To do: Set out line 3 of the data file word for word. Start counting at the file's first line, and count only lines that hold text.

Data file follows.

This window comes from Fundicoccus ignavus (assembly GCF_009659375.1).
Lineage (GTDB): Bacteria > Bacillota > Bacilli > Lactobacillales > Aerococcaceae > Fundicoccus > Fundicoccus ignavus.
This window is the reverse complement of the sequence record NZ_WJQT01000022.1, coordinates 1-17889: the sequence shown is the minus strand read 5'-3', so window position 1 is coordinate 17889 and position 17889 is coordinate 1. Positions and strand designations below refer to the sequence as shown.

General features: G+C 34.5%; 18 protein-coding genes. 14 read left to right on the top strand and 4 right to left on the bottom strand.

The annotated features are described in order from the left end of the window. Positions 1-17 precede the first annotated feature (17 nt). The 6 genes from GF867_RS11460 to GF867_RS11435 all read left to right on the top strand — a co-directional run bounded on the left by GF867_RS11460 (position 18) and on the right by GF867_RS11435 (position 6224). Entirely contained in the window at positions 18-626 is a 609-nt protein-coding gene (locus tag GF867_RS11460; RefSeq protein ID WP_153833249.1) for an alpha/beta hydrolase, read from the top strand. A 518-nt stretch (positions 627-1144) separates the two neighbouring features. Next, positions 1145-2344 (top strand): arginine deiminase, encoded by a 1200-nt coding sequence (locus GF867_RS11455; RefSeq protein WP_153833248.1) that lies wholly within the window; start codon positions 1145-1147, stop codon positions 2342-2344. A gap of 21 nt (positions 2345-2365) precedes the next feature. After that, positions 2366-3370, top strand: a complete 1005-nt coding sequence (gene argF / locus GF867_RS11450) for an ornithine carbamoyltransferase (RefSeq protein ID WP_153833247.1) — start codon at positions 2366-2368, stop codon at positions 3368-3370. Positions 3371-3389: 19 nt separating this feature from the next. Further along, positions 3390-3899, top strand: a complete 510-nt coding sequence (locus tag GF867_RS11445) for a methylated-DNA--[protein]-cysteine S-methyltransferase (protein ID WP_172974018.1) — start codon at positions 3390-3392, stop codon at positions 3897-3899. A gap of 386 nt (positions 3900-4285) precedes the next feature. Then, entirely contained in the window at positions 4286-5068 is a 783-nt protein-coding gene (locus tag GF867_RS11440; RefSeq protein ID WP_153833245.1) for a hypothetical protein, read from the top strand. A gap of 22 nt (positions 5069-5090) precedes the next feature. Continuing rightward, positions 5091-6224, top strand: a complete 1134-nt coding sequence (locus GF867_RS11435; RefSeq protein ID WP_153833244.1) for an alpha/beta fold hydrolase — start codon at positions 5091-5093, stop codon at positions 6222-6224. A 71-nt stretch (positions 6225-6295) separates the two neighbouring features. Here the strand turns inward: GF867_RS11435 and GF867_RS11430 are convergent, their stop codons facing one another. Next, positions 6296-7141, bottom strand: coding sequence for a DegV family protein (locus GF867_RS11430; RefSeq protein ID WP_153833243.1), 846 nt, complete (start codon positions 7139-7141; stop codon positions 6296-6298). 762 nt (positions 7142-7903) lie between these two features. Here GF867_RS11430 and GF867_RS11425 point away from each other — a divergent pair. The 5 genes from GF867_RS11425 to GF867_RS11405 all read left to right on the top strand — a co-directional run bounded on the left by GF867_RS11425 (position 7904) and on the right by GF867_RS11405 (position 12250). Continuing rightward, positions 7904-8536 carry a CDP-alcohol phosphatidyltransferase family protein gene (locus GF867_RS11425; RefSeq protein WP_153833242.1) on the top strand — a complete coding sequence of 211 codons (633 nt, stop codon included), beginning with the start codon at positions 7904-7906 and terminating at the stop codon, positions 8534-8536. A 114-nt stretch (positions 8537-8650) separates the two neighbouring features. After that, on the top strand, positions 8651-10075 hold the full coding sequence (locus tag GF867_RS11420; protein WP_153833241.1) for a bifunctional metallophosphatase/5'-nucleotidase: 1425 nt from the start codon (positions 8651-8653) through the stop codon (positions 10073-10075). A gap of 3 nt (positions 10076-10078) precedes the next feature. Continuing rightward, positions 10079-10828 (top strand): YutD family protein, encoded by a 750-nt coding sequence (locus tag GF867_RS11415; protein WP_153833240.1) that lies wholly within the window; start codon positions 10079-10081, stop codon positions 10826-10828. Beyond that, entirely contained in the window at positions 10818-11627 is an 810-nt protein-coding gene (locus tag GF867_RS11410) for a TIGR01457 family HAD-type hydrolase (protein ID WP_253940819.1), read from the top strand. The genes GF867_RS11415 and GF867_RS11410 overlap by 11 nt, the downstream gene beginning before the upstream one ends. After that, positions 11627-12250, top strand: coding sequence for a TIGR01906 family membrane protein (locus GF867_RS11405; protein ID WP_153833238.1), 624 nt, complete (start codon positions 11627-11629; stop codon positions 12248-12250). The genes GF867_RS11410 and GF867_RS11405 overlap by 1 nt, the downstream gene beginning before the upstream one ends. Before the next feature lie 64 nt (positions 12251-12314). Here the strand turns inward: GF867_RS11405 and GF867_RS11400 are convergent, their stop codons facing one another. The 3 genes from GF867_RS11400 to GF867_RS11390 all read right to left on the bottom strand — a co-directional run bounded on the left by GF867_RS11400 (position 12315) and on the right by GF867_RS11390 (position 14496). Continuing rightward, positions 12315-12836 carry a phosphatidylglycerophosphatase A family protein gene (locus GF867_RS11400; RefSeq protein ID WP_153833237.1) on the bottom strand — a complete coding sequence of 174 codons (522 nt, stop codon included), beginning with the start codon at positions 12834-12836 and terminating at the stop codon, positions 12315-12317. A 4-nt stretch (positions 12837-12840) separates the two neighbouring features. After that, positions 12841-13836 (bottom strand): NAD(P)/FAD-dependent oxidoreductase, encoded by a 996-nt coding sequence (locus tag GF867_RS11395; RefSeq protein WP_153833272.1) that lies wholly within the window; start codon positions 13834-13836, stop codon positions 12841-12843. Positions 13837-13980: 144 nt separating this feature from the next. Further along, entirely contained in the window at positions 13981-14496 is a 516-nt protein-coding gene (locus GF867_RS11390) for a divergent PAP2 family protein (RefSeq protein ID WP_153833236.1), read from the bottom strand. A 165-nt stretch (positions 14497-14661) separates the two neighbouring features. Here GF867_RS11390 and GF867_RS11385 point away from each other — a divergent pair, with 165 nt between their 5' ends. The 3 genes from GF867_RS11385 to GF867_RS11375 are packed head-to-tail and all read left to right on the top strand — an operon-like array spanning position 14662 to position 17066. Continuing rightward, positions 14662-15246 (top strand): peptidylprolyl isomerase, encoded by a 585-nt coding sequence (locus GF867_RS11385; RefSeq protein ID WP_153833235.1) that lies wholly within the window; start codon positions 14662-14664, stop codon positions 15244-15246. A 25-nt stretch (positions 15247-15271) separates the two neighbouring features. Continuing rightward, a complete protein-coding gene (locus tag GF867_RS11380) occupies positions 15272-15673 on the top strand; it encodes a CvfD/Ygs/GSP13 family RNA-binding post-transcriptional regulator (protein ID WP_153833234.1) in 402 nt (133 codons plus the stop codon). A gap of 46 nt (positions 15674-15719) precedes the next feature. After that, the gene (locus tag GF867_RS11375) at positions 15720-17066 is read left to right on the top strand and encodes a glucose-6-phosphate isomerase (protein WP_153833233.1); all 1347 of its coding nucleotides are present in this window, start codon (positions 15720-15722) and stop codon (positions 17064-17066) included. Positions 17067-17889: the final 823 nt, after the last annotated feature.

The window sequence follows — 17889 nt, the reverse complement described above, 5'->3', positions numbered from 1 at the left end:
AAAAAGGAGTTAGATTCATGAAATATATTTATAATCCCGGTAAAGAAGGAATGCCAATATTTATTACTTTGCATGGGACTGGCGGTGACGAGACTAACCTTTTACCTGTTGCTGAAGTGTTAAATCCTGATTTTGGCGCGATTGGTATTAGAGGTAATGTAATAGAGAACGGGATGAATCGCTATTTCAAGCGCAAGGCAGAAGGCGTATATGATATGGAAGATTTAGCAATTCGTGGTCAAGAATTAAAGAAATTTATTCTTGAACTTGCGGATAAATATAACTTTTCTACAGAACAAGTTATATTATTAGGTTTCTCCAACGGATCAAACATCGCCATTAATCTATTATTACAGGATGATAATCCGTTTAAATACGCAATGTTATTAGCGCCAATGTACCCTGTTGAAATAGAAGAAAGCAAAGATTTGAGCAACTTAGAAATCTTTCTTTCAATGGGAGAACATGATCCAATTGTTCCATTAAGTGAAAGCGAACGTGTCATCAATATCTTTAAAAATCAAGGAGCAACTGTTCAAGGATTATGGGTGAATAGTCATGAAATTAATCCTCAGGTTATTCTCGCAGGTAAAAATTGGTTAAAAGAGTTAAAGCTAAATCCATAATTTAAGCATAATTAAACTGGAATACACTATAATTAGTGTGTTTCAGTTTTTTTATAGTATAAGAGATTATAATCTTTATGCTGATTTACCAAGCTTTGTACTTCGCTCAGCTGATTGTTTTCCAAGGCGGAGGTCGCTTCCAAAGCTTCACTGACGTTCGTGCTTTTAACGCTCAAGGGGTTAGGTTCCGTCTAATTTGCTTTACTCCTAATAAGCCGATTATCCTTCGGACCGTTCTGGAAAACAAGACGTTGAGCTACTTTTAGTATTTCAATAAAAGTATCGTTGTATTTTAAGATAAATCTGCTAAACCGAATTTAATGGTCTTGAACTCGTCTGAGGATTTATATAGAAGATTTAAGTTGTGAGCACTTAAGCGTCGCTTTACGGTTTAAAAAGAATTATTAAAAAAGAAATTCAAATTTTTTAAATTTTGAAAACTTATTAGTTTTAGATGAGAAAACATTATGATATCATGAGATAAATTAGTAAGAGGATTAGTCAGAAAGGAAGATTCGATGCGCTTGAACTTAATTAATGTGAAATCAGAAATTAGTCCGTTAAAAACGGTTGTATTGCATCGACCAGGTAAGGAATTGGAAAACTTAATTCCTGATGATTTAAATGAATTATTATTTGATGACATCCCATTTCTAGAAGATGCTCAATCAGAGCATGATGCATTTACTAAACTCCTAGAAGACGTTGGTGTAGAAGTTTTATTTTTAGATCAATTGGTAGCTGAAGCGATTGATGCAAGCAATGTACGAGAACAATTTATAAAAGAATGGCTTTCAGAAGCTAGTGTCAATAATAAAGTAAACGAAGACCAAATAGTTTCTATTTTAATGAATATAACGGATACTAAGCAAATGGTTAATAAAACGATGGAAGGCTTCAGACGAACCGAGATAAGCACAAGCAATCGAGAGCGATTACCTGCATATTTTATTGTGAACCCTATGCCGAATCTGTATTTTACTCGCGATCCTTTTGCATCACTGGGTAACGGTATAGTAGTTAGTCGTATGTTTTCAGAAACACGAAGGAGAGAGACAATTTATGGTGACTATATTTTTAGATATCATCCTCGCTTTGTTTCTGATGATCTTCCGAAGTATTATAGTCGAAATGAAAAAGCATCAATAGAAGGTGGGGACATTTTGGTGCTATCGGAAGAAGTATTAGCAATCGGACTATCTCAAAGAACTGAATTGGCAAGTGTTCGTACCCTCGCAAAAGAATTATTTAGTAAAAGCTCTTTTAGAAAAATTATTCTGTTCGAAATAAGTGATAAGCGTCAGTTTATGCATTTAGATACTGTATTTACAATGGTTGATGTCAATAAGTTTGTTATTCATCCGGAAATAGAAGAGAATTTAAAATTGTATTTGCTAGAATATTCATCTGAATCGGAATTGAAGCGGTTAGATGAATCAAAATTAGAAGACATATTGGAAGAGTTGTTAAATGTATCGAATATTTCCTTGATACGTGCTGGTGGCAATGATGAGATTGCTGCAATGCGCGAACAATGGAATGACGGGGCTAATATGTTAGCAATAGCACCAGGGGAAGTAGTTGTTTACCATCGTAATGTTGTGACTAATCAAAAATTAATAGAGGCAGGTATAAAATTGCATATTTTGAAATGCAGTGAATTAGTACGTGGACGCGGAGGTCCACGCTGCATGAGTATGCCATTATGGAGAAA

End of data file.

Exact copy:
This window is the reverse complement of the sequence record NZ_WJQT01000022.1, coordinates 1-17889: the sequence shown is the minus strand read 5'-3', so window position 1 is coordinate 17889 and position 17889 is coordinate 1. Positions and strand designations below refer to the sequence as shown.